FEB 24, 2016 10:38 AM PST

NASA Working on a Super Powerful New Telescope for Space

WRITTEN BY: Anthony Bouchard

You can never have too powerful of a telescope, and now NASA is working on its next future exploration project – the Wide Field Infrared Survey Telescope also known as WFIRST, which will have a view 100 times larger than the Hubble Space Telescope, but will be able to take Hubble-quality images.
 

WFIRST provides NASA with a much wider viewing angle than Hubble would ever allow for, and maintains image quality.


WIFRST, as NASA explains, will be a tool that researchers will use to explore the mystery of dark matter in our universe. Its view will potentially provide astronomers with the answers they’re looking for in terms of habitable planets outside of our solar system, and may also help us understand how we all got here in the first place.
 
“WFIRST has the potential to open our eyes to the wonders of the universe, much the same way Hubble has,” said John Grunsfeld, astronaut and associate administrator of NASA’s Science Mission Directorate at Headquarters in Washington.
 
"This mission uniquely combines the ability to discover and characterize planets beyond our own solar system with the sensitivity and optics to look wide and deep into the universe in a quest to unravel the mysteries of dark energy and dark matter.”
 

 
Because of the significantly larger viewing angle, WFIRST will make space exploration much more efficient, allowing astronomers to perform cosmic “accounting” in a “much shorter amount of time.” Of course, these benefits are great because it means researchers will have more time to discover great things about our universe.
 
It’s also going to allow astronomers to observe changes in our universe much more efficiently, and help us to explain the physics of some of the space’s deepest and darkest secrets that we have yet to explain completely.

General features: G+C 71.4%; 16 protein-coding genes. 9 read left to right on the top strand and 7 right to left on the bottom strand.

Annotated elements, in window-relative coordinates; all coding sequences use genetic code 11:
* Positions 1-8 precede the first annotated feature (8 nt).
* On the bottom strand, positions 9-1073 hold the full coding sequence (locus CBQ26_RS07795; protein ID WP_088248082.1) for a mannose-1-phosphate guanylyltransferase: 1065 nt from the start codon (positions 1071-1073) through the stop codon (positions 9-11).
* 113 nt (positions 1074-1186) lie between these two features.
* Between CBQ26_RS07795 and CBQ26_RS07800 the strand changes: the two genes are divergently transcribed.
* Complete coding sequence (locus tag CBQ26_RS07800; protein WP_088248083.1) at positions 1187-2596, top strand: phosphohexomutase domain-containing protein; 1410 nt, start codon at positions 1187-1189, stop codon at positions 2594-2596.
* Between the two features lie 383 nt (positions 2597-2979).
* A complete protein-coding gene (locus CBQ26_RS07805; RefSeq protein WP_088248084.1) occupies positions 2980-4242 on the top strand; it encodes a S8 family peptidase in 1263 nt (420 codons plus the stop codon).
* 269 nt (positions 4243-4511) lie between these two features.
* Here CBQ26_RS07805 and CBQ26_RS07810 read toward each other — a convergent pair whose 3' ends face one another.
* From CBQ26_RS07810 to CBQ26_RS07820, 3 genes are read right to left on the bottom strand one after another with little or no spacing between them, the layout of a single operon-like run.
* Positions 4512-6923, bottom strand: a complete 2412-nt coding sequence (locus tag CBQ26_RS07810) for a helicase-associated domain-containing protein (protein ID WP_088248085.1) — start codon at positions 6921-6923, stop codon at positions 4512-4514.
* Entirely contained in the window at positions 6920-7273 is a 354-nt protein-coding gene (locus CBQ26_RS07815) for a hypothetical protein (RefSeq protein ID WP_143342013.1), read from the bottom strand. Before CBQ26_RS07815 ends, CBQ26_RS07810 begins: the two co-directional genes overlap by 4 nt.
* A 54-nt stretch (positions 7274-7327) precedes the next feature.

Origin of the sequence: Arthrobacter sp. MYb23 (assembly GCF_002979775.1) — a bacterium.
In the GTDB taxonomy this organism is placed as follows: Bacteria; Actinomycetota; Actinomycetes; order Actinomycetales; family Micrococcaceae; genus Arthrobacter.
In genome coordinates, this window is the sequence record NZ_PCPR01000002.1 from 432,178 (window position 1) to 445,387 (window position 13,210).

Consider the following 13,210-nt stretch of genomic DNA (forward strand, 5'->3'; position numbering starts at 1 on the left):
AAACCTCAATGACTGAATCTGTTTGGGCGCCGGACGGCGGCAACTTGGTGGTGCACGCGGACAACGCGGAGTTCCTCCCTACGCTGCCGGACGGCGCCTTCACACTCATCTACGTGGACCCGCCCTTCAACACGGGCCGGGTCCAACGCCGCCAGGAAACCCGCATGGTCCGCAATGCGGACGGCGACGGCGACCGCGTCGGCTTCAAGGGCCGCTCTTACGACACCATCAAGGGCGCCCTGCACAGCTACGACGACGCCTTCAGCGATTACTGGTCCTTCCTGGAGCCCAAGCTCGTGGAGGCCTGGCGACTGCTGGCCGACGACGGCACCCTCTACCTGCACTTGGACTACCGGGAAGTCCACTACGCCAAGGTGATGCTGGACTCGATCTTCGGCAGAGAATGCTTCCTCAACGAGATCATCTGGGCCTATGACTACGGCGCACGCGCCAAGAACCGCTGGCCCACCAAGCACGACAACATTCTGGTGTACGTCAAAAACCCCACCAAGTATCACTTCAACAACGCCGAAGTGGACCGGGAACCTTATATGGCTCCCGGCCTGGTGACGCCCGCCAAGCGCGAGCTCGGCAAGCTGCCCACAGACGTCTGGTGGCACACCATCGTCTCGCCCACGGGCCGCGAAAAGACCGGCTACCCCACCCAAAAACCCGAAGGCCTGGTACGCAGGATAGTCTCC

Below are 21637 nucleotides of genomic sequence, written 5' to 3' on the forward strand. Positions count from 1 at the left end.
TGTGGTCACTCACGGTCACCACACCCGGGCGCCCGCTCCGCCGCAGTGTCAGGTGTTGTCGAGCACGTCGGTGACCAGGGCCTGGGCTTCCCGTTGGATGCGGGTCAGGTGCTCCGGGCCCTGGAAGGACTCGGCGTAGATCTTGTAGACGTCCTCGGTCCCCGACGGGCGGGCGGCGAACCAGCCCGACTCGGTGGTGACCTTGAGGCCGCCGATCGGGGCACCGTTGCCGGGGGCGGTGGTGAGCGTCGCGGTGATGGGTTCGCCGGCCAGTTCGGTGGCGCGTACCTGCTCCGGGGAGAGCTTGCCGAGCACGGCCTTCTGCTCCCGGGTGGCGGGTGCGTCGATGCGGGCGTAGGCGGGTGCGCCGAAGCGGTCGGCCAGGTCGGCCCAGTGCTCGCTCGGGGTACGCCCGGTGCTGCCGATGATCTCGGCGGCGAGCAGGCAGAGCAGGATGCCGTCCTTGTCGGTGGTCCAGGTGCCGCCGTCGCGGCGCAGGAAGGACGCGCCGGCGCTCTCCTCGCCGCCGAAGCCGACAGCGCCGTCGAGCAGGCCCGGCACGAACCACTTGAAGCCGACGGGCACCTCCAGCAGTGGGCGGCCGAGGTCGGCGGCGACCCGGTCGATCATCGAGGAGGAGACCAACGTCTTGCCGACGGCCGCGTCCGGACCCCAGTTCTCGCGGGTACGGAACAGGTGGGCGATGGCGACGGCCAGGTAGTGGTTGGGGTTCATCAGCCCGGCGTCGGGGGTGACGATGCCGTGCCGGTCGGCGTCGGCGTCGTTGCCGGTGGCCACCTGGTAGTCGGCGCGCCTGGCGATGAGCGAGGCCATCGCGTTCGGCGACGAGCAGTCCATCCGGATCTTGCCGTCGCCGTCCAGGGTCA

WFIRST is scheduled to launch into space some time in the 2020’s, but before then, NASA is also preparing its James Webb Space Telescope, which in itself is more powerful than the Hubble Space Telescope and is scheduled to launch in 2018. Teams just finished building the telescope's primary mirror, and the heart of the telescope also recently underwent cryogenic testing.
 
Space exploration is about to get much more serious with this new technology. Astronomers aren’t playing around anymore.

Source: NASA

About the Author
  • Fascinated by scientific discoveries and media, Anthony found his way here at LabRoots, where he would be able to dabble in the two. Anthony is a technology junkie that has vast experience in computer systems and automobile mechanics, as opposite as those sound.
You May Also Like
DEC 09, 2019
Space & Astronomy
DEC 09, 2019
What Can the Moon's Craters Tell Us?
The Moon is littered with craters, and each one tells an important story about its past. Some of those craters are large, but others are somewhat small. Th...
DEC 09, 2019
Space & Astronomy
DEC 09, 2019
3D Printing Could Be the Answer for Habitats on Mars
Deep space missions, such as those to the Moon and Mars, are in our future. NASA, SpaceX, and other top-tier entities in the business of space exploration...
DEC 09, 2019
Space & Astronomy
DEC 09, 2019
Why the Search for Other Planets is So Captivating
Astronomers are continuously searching for other planets, whether those reside right here in the solar system with us, or far away in another stellar syste...
DEC 09, 2019
Chemistry & Physics
DEC 09, 2019
2019 Nobel Prize in Physics: Exoplanets and the Evolution of Our Universe
This Tuesday, October 8th, the Nobel Prize committee announced the winners of this year's Physics Nobel. Canadian cosmologist James Peebles, alongside...
DEC 09, 2019
Space & Astronomy
DEC 09, 2019
Here's Why NASA Wants to Crash a Spacecraft Into an Asteroid
Yes, you read that right; NASA would like to slam a purposefully built spacecraft into the surface of an asteroid. While this idea might seem like a substa...
DEC 09, 2019
Space & Astronomy
DEC 09, 2019
SpaceX's Starship Prototype Explodes During Pressure Test
SpaceX is best known for its Falcon-series of rockets that often resupply the International Space Station and ferry satellites into space to deploy an orbi...
Loading Comments...